Women have played a significant role in the development of plant science through botanical art, yet many have not received due recognition for their work as compared to their male counterparts. Explore the works of women artists ahead of their time whose works are part of the Oak Spring Garden Foundation's collections.
The spikes of the caterpillar run against the fine lines of the backdrop, demonstrating Merian’s fixation on insects, down to the details of the tiny hairs on their backs. Her interest began from an early age, of which she said, “I have been studying insects since my early youth. I started with silk worms in Frankfurt am Main, the city of my birth.”
While Merian found acclaim during her lifetime, history has also shown that many unconventional female botanical artists went without such recognition, despite great talent. The following artists and artwork, all represented in the Oak Spring Garden Foundation Library, received varied acclaim for their works, which varied from entomology to mycology to herbology, not purely what was expected of them. During their lives, these women were expected to illustrate floral, decorative pieces. Merian was the first artist to display the full process of metamorphosis, leaving her mark on history. Yet she was not the first, and would not be the last, woman to challenge their ordinary roles and influence the techniques and significance of a woman’s role in the marriage between art and science.
Herolt’s work was often misattributed, but much of it has been recovered and identified. She emphasized three-dimensional petals and stems, often putting different flowers into the same arrangement and including the familiar insects that Merian illustrated, probably because of her stepfather’s influence.
Dietzsch took advantage of her social standing, but she worked diligently to make her work original by painting watercolors over gold leaf on vellum. While many of the artists in the collection were able to receive training, their accomplishments were particularly significant because, unlike their male counterparts, they could not continue to pursue art by traveling. Some challenged convention by arranging trips to study foreign plants, while others became impressively proficient in drawing the fine details of local plants.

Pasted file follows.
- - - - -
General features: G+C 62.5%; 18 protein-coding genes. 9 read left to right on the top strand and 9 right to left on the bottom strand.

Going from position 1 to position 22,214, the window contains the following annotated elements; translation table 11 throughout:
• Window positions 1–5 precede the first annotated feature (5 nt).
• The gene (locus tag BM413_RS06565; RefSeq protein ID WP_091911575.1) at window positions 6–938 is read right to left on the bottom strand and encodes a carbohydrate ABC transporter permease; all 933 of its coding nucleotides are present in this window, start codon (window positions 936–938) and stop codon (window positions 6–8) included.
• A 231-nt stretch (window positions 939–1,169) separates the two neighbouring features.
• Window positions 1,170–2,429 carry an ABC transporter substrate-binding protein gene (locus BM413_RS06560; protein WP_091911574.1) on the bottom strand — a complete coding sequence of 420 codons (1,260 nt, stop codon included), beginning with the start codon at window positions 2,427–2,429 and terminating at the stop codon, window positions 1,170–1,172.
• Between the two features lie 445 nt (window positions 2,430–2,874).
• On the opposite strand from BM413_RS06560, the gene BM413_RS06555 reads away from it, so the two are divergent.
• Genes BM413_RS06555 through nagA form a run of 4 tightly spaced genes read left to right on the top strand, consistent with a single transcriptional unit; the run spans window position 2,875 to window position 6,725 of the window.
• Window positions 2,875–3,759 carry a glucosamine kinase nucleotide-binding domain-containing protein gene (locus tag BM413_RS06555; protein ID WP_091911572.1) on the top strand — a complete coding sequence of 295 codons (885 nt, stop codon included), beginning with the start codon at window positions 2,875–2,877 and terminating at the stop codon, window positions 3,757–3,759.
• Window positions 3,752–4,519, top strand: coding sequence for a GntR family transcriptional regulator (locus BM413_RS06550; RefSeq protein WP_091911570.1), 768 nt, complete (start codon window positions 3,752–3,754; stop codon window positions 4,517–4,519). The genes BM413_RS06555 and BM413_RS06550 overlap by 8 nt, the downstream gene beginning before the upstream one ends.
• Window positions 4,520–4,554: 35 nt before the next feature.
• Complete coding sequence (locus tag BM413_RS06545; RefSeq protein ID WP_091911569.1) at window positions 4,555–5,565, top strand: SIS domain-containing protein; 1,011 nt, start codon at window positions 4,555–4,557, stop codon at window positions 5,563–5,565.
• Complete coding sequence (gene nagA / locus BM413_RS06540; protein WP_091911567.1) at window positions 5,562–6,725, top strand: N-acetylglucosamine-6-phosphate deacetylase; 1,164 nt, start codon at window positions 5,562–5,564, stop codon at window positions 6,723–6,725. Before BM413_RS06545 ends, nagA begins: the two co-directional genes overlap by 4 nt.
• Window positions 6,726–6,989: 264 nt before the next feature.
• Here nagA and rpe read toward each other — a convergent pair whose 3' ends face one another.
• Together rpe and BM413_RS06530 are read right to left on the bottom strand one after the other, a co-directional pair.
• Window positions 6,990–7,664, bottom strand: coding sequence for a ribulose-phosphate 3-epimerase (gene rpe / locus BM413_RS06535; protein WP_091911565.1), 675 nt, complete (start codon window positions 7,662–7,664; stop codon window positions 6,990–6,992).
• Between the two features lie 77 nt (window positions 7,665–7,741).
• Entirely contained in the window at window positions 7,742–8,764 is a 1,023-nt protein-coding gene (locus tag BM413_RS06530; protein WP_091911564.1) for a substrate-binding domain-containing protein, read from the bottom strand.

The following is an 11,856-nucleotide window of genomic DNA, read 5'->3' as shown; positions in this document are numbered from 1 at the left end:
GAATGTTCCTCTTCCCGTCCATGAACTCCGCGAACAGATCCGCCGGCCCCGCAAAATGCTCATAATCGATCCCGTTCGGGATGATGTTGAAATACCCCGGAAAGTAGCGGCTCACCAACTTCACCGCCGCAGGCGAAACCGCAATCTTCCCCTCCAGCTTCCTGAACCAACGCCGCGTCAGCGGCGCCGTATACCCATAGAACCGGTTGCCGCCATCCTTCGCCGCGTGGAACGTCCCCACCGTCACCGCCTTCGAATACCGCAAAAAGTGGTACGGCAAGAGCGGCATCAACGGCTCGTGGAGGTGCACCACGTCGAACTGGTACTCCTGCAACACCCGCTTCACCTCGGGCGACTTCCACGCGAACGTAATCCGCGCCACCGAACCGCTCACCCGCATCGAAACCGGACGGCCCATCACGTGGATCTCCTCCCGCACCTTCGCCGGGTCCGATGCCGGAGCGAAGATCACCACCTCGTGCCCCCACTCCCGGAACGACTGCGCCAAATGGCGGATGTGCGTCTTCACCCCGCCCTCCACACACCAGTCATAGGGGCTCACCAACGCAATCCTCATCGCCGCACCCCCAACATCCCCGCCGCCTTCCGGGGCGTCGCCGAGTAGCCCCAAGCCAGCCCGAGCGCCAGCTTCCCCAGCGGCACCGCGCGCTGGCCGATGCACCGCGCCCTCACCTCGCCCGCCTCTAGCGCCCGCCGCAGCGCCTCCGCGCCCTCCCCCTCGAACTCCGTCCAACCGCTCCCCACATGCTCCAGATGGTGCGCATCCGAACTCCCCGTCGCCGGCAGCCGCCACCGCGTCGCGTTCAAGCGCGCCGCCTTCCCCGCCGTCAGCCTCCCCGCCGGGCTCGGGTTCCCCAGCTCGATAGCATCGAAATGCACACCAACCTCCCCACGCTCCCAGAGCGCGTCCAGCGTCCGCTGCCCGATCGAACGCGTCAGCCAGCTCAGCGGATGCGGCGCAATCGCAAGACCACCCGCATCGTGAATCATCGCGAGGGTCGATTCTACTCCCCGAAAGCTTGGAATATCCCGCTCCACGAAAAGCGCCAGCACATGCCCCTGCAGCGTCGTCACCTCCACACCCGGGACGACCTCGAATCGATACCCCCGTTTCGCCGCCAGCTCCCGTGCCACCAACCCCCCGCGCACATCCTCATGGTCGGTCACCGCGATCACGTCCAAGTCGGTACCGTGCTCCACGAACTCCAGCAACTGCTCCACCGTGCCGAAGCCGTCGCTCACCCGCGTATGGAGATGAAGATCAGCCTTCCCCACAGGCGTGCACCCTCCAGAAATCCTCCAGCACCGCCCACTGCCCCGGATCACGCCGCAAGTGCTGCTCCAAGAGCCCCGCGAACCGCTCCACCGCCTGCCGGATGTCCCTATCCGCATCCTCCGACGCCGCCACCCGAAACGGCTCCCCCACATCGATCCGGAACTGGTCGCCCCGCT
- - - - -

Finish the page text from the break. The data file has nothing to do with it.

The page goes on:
Lady Brassey was interested in wildlife, particularly trees native to the places to which she traveled. In Trinidad, she learned about the significance of cacao and coffee berries. Throughout her travels, she noted each detail she learned and observed, including the age, height, and farming methods of cacao trees. Although Brassey wrote the book and other artists created the plates, she gave significance to these drawings by detailing the methods of planting and caring for plants she encountered on her trips.
In eighteenth-century western Europe, flower-painting was a fashionable pastime for upper-class ladies, which informed Cloquet’s artwork. Despite this, she demonstrated extraordinary talent and created memorable pieces with a vivid focus on petal details that made once Redouté famous, and perhaps made Cloquet a superior pupil.
Byam, whose social standing propelled her into encounters with foreign plants, and provided published collections for her audience. Eventually, these collections created by women became more than scientific and artistic: the next artist made these plants medicinally significant, permanently altering a woman’s role in art.
The plants were drawn from actual specimens in the Chelsea Physic Garden, which was established to educate apprentice apothecaries about plant identification, including new imported species that had never before been studied. Despite the fact that Blackwell had no training in the field of botany, she consulted with experts and filled a necessary and timely demand to document these herbals.
In line with the scientific nature of Blackwell’s publication, she took great deliberation to illustrate the various anatomical parts of the specimen, especially those that were typically out of sight. Dracunculus genum was recorded by Blackwell to be “good in malignant contagious distempers, and pestilential fevers, and… very useful to drive any thing out from the heart, for which it is given in the small pox and measles.” The College of Physicians, when presented with Blackwell’s creation, were highly impressed and issued a glowing endorsement. Previous herbals sorely lacked the comprehensiveness of Blackwell’s atlas of medicinal plants. Keep reading in Part 2 of our Women Botanical Artists exhibit.
All images are the property of the Oak Spring Garden Foundation. All text was provided by staff, interns, and volunteers of Oak Spring Garden LLC, who also curated the exhibit.
Learn more at www.OSGF.org